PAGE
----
As countries around the world develop their fifth-generation mobile networks—known as 5G—heated discussions have broken out about how to approach procurement. Since there are a limited number of 5G vendors, many countries have raised concerns over vendor lock-in—that is, dependence on a single vendor and an inability to switch vendors without incurring significant costs—and its implications for supply-chain risk. Media attention has focused on the question of whether the U.S. and its European allies will permit Huawei to play a role in these networks. But amid these tensions, some countries have started to seek international collaboration to take a cross-vendor approach and promote market competition to improve the quality of the technology and lower prices. Japan, Australia and the U.S. have also launched a regional cooperative effort to help developing countries adopt communications infrastructure in a market-driven, transparent and financially sustainable manner—both in the Indo-Pacific and around the world.
Japan has already adopted a cross-vendor approach to its 4G and 5G infrastructure, allowing a more flexible combination of suppliers and alleviating supply-chain risks. Through collaboration with international players, Japan aims to prevent vendor lock-in from strangling alternative options to choose and facilitate fair competition. The Japanese tech industry has been actively leading new 5G coalitions and technology, collaborating with global network service providers and equipment providers.
Unlike the approach taken by the U.S., the Japanese government does not ban technology by any specific country or vendor. Rather, its policy requires network service providers to ensure cybersecurity in their 5G services. For example, in December 2018, the Japanese government issued guidelines for government procurement of information technology products and services prior to allocating 5G frequency to Japanese network service providers in April 2019. While the document urges the Japanese government and contractors to be mindful of cybersecurity and supply-chain risks, it avoids naming any country or vendor. Still, Japanese companies must continue to monitor the development of regulations in Japan and other countries—including, in the United States, the U.S. National Defense Authorization Act—to see if these policies have any impact on their contracts and procurement.
This year, the Japanese government began offering tax incentives to incentivize network service providers to invest in secure 5G infrastructure and mitigate supply-chain risks. The 5G tax incentives, which will be offered in 2020 and 2021, encourage industry to ensure credibility, openness to international standards, security and supply sustainability.
On top of these efforts, rather than auctioning off 5G spectrum to the highest bidder, in 2019 the Japanese government allocated 5G spectrum to Japanese network service providers that commit to nationwide deployment by 2024. This means Japanese telecoms are under less near-term financial pressure to monetize their 5G services than their counterparts in other countries, which may be tempted to use cheaper products with potentially laxer security measures.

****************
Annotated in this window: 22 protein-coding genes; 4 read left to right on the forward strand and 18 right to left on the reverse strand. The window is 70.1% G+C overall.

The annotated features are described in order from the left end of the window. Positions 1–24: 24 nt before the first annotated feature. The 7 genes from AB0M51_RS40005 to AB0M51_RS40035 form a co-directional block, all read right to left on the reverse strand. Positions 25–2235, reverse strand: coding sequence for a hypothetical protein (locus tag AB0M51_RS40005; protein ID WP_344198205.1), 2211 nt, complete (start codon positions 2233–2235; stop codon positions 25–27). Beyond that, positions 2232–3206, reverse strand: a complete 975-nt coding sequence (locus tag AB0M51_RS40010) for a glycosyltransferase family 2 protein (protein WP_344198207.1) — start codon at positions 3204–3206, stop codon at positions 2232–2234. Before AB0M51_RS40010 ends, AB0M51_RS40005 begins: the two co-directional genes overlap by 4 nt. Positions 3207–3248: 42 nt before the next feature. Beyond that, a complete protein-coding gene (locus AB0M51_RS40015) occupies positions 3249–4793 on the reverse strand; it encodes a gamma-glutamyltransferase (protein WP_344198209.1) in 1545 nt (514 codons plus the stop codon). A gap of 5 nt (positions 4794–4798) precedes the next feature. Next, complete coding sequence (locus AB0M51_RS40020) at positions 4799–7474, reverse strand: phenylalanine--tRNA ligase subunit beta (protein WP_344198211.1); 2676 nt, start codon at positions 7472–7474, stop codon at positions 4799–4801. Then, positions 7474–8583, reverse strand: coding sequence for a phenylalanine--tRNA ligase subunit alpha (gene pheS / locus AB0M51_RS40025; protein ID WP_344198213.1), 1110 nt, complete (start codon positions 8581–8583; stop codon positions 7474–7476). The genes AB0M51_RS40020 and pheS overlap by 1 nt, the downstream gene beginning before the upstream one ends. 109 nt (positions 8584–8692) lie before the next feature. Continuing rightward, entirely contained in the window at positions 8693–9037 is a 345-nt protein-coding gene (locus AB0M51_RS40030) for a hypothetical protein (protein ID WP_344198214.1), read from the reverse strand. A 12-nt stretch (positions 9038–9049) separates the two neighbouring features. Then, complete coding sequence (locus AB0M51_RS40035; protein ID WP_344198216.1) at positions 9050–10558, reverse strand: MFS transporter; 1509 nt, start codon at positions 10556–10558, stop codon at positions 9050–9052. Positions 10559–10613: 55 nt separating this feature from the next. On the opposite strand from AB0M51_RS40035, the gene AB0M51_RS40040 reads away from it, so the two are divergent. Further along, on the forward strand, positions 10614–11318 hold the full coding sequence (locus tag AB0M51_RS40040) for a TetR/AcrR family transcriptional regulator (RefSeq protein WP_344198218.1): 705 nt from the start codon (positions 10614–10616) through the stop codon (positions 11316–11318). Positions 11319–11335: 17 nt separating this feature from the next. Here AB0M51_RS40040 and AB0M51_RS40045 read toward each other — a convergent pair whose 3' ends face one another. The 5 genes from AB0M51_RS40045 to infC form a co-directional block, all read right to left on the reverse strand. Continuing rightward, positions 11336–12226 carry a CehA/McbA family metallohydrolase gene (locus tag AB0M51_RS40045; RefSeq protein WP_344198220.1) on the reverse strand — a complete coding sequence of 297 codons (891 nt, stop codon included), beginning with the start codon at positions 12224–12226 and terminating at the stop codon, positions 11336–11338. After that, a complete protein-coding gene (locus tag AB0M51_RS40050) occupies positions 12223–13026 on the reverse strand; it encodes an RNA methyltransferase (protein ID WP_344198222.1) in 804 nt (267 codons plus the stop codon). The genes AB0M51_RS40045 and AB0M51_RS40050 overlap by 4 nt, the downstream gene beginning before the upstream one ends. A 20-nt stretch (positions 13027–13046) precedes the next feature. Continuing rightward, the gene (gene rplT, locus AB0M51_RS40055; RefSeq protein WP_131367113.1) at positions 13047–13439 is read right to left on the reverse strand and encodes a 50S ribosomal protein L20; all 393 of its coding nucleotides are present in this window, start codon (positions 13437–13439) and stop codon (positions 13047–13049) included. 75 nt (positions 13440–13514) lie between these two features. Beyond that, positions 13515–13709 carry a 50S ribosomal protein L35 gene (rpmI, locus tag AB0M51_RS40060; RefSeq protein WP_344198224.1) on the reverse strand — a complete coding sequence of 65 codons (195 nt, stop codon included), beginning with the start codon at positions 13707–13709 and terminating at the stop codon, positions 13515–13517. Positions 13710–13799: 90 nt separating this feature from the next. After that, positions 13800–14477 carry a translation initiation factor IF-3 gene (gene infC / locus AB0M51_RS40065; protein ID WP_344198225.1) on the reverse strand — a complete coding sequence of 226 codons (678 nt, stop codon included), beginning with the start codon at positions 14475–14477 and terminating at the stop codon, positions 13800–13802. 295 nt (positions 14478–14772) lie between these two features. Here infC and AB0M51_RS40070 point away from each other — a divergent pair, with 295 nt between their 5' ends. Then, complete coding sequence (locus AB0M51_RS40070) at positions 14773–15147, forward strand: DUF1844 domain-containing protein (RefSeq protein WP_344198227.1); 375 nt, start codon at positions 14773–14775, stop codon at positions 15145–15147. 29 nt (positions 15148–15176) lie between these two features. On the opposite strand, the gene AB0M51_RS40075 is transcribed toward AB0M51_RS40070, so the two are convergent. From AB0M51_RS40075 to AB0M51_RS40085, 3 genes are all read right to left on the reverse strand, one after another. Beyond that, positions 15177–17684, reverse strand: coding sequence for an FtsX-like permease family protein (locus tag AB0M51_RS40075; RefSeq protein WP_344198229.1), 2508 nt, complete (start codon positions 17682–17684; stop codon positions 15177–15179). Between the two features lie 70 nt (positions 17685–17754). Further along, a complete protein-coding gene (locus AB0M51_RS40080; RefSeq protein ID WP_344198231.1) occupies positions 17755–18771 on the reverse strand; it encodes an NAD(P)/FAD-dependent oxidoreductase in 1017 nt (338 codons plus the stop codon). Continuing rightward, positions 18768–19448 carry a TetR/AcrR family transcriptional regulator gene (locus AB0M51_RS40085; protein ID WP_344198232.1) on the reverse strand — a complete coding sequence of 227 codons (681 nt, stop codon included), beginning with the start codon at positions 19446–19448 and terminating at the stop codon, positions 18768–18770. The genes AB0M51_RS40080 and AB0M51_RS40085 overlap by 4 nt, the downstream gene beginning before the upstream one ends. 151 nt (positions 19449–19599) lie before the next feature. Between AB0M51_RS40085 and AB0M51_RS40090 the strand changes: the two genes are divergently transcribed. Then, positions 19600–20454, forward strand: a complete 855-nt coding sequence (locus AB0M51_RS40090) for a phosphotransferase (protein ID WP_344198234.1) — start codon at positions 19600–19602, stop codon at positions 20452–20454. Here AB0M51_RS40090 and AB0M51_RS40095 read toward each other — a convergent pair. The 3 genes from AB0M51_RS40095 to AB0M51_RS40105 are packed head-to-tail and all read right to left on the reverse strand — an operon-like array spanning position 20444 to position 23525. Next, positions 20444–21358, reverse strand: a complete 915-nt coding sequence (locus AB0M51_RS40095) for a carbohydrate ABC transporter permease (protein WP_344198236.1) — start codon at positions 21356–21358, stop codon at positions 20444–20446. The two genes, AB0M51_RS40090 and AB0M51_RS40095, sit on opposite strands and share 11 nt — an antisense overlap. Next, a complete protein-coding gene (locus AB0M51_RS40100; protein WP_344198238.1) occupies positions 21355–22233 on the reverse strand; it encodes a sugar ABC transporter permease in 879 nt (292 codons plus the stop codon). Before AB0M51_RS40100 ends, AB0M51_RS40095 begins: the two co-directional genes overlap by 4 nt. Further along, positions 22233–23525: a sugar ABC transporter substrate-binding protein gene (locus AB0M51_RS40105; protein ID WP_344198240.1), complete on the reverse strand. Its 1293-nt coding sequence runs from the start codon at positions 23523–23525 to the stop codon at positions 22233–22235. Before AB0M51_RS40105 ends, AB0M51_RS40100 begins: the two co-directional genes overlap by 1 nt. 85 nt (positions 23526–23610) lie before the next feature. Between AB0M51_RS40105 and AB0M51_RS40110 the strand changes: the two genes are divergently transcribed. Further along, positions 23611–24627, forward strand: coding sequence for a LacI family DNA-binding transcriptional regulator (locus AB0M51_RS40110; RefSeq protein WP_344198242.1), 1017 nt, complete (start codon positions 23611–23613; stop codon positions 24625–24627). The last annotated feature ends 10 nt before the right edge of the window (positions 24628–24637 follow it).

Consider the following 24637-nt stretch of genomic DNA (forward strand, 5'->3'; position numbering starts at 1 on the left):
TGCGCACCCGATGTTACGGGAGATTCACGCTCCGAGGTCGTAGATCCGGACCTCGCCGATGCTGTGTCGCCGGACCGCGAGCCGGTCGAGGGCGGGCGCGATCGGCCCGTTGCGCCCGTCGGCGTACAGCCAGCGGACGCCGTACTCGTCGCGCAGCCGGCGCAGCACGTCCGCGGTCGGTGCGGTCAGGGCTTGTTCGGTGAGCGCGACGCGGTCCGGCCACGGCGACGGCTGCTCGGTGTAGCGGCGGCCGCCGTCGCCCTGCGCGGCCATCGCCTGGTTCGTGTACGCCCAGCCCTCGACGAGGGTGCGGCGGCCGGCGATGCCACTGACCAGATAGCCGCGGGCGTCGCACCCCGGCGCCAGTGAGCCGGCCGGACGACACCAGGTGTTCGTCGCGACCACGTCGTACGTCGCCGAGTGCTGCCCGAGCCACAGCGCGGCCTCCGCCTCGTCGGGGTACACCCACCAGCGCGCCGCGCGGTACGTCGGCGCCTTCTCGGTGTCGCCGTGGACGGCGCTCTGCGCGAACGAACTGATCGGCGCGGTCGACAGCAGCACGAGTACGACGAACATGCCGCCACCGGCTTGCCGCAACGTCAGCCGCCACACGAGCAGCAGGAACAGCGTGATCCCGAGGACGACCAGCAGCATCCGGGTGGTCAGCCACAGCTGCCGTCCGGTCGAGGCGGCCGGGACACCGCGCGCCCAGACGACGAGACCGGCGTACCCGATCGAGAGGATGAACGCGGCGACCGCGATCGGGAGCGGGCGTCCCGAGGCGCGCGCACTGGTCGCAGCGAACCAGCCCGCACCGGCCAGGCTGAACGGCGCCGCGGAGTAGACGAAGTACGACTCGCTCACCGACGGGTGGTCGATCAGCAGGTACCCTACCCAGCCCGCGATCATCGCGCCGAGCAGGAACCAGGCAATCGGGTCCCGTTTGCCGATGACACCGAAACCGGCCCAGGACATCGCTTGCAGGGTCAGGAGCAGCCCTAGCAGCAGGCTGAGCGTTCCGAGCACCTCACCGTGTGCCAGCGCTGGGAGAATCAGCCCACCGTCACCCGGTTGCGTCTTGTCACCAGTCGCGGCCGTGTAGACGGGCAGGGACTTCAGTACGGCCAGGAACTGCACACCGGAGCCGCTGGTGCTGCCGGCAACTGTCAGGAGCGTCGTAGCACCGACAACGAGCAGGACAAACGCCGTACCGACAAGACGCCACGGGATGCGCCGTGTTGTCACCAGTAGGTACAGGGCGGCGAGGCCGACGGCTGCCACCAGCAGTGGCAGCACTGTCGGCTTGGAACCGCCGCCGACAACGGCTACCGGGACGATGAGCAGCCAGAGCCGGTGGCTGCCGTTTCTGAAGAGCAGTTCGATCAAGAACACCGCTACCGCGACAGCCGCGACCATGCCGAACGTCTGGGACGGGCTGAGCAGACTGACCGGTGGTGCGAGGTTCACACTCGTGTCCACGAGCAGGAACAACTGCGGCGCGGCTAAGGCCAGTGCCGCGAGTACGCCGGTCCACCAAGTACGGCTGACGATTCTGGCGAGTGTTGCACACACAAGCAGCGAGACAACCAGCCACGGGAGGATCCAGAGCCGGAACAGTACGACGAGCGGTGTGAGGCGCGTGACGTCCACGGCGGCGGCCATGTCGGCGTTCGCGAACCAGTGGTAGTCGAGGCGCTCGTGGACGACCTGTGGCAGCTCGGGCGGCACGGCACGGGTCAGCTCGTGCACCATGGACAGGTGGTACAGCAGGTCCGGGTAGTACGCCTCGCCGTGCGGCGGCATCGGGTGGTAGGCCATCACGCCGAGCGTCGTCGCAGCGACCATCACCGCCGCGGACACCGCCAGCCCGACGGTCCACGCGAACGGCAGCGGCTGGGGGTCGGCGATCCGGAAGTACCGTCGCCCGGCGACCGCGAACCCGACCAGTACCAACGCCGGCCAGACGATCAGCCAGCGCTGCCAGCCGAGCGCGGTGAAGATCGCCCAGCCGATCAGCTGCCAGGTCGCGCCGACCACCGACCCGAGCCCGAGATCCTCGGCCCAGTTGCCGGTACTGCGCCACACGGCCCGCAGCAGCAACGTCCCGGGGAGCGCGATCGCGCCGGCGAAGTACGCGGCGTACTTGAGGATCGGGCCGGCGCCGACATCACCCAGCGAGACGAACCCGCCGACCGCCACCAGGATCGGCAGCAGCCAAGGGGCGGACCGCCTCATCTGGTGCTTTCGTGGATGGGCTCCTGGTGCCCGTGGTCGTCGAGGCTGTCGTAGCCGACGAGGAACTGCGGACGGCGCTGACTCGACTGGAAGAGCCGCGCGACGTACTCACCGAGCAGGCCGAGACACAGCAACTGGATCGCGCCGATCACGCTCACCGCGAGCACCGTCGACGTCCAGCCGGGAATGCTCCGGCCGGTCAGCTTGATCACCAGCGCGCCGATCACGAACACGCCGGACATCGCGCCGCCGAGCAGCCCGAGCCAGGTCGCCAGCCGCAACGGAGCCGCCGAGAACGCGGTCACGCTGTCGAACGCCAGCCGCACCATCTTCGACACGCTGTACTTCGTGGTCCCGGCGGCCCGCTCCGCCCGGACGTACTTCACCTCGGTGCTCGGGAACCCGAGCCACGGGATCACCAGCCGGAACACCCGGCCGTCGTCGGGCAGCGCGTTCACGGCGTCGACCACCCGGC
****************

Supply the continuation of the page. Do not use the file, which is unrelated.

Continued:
Three of Japan’s largest telecommunications and technology companies—NTT DOCOMO, KDDI and SoftBank—started to provide 5G services this March. Rakuten, another Japanese mobile provider, had planned to start offering 5G services in June, but the coronavirus pandemic has delayed the development of Rakuten’s software and the launch date has been postponed until September.
Japan has two equipment providers to support 4G and 5G—NEC and Fujitsu—which provides Japanese network service providers with more options when it comes to vendor selection. Traditionally, NTT DOCOMO, KDDI and SoftBank have been Japan’s three telecom companies offering 4G services, but Rakuten also began providing mobile services in April 2020. Although SoftBank uses Huawei and ZTE equipment for its 4G base stations, it reportedly decided not to use any Chinese vendors for its 5G services in 2019. SoftBank did not explain why it had chosen Nokia and Ericsson over Huawei.
5G vendor lock-in would hamper future innovation and flexible adaptation, and innovation and global collaboration are needed to overcome this. Back in 2010, NTT DOCOMO became the first network service provider in the world to achieve a multivendor approach for 4G infrastructure. In 2016, the company commercialized a multivendor virtualization technology to separate software and hardware in 4G core networks. This virtualization allows better connectivity even in congested traffic, greater reliability of communication services through redundancy, and speedier provision of communication services. Moreover, since virtualization promotes the use of versatile products, it leads to higher performance of network equipment per unit of cost spent.
New alliances within industry have created cutting-edge infrastructure and technologies with 5G or beyond. In 2019, my company, Nippon Telegraph and Telephone Corporation (NTT), launched a new communication infrastructure initiative called the Innovative Optical and Wireless Network (IOWN), which aims to produce innovative end-to-end communications infrastructure with full-stack acceleration, all photonics networks and wireless networks such as 5G and beyond. IOWN is expected to improve transmission capacity by 125 times, end-to-end latency by 200 times and power efficiency by 100 times. This new approach could help the internet tackle many of its current challenges, including explosive data growth, high power consumption and an exponential increase in cyberattacks.